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Kentucky Officials Encourage 'Responsibility' During Forest Fire Season

Roger Rosentreter, 123rf Stock Photo

This week marks the start of Kentucky’s Forest Fire Hazard Season. A leading state forest fire official hopes this fall’s burnings are fewer and less severe than last year.

Firefighters from Kentucky’s Division of Forestry responded to more than 500 wildland fires last year that burned more than 52,000 acres and consumed more than $20 million worth of timber. 

State Fire Chief Brandon Howard says drought conditions caused fires to burn deeper into the ground and were harder to extinguish.

“We were having a hard time controlling the old fires.  So they were just compounding on each other.  This year we don’t anticipated the season to be as bad,” said Howard.

Howard says fire crews always prepare for worst-case scenarios and arson remains a problem.   Last year 14 people were arrested and charged with setting fires.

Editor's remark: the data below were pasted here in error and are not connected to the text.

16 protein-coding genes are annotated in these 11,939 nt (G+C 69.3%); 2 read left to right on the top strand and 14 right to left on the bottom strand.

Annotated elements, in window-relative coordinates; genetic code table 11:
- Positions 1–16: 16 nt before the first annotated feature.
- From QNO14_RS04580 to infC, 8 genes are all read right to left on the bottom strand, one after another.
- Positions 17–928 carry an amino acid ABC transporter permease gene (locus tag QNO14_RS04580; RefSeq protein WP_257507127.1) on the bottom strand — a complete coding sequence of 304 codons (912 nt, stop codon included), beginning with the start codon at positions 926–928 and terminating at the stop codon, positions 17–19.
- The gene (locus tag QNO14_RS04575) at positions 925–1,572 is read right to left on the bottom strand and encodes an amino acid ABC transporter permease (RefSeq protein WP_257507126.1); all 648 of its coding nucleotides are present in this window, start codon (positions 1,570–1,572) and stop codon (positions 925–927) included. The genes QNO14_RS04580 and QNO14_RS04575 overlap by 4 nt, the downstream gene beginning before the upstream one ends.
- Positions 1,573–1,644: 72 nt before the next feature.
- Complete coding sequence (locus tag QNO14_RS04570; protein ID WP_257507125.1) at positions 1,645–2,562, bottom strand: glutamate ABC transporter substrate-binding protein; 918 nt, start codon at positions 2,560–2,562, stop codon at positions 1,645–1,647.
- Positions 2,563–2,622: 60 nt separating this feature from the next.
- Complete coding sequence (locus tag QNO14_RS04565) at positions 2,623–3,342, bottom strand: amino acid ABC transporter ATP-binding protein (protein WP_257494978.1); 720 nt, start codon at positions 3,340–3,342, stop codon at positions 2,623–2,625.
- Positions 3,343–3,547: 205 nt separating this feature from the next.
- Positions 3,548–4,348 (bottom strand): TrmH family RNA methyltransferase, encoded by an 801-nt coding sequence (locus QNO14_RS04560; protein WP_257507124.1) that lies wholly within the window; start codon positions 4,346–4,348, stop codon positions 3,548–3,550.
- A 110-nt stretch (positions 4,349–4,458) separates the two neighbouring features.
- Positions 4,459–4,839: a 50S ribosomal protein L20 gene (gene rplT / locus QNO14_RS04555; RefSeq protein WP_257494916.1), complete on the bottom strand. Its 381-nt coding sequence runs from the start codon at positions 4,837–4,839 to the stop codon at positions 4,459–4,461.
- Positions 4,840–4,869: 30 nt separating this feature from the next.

The State Division of Forestry Fire Chief is reminding citizens of their responsibility to monitor open burning.  

State Fire Chief Brandon Howard says irresponsibility can result in a cost for those who start fires.  He says using fire suppression equipment can be costly. 

“We’ve had an incident a few years ago where we were on a fire for four or five days and you had to use a couple bulldozers and that fire ended up costing about $18,000,” noted Howard.

Howard says response to a small woodland fire might carry a cost of only $50. 

Open burning within 150 feet of any woodland or brushland between the hours of 6 a.m. and 6 p.m. is illegal during the fire season which runs until December 15th.  Open burning is permitted during the overnight hours.

© 2017 WEKU

Stu Johnson is a reporter/producer at WEKU in Lexington, Kentucky.
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